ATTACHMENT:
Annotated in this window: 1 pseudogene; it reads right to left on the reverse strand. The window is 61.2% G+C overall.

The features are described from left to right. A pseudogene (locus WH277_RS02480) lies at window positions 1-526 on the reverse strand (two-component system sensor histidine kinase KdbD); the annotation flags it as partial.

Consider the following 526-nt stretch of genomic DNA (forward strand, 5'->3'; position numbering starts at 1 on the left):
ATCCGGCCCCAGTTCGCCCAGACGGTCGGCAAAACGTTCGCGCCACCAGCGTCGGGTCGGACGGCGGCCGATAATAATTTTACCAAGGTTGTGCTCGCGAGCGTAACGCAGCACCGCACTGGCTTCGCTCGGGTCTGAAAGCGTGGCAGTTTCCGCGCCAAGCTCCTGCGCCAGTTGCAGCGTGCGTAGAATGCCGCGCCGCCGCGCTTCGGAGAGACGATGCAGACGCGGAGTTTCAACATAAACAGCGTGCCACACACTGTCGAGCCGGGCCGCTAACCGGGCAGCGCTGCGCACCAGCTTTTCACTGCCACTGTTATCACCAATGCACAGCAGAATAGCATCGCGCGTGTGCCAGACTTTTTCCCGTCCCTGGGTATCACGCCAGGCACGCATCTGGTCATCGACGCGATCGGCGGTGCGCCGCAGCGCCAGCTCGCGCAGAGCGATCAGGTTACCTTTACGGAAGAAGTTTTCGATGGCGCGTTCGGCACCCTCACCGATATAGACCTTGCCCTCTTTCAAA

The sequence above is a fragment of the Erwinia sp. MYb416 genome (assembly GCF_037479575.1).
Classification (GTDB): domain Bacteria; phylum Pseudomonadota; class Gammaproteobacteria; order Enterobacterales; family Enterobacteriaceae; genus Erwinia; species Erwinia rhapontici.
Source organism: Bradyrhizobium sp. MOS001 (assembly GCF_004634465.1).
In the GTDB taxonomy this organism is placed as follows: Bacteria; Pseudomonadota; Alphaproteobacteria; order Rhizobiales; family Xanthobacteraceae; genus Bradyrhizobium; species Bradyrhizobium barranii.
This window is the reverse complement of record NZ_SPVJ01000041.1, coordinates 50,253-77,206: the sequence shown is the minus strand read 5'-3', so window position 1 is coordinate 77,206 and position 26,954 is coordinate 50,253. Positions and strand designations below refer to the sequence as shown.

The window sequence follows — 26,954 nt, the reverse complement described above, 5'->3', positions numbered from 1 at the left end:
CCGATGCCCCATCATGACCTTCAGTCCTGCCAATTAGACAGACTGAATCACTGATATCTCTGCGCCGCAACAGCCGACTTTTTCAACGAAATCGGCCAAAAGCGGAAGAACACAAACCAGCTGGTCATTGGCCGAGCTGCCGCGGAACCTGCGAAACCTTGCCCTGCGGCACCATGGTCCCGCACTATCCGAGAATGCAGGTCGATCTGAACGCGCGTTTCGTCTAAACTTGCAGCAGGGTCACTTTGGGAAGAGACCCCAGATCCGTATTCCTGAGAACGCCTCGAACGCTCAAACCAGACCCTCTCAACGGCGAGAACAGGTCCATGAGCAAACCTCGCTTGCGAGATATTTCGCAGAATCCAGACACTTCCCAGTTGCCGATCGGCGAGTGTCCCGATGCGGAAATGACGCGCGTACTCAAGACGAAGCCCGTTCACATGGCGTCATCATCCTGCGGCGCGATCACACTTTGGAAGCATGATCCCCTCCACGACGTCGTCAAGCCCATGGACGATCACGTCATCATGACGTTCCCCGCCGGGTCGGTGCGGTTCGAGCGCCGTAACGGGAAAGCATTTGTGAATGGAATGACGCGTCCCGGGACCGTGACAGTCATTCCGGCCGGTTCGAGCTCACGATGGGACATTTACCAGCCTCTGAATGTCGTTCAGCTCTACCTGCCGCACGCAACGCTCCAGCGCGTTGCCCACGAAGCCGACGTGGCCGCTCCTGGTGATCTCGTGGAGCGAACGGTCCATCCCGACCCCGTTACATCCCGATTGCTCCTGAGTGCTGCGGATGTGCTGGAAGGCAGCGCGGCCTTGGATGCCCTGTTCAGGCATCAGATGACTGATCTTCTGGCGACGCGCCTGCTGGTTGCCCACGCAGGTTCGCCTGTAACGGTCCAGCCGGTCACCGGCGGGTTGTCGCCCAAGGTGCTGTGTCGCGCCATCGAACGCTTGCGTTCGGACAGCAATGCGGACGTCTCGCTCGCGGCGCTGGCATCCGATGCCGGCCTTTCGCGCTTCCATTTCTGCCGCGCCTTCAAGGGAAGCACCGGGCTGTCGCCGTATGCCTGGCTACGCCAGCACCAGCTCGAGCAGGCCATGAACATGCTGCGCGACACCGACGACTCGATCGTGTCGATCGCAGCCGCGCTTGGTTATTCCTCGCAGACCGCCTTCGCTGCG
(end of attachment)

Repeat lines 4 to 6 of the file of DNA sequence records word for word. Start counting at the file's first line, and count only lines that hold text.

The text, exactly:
ATCCGGCCCCAGTTCGCCCAGACGGTCGGCAAAACGTTCGCGCCACCAGCGTCGGGTCGGACGGCGGCCGATAATAATTTTACCAAGGTTGTGCTCGCGAGCGTAACGCAGCACCGCACTGGCTTCGCTCGGGTCTGAAAGCGTGGCAGTTTCCGCGCCAAGCTCCTGCGCCAGTTGCAGCGTGCGTAGAATGCCGCGCCGCCGCGCTTCGGAGAGACGATGCAGACGCGGAGTTTCAACATAAACAGCGTGCCACACACTGTCGAGCCGGGCCGCTAACCGGGCAGCGCTGCGCACCAGCTTTTCACTGCCACTGTTATCACCAATGCACAGCAGAATAGCATCGCGCGTGTGCCAGACTTTTTCCCGTCCCTGGGTATCACGCCAGGCACGCATCTGGTCATCGACGCGATCGGCGGTGCGCCGCAGCGCCAGCTCGCGCAGAGCGATCAGGTTACCTTTACGGAAGAAGTTTTCGATGGCGCGTTCGGCACCCTCACCGATATAGACCTTGCCCTCTTTCAAA

The sequence above is a fragment of the Erwinia sp. MYb416 genome (assembly GCF_037479575.1).
Classification (GTDB): domain Bacteria; phylum Pseudomonadota; class Gammaproteobacteria; order Enterobacterales; family Enterobacteriaceae; genus Erwinia; species Erwinia rhapontici.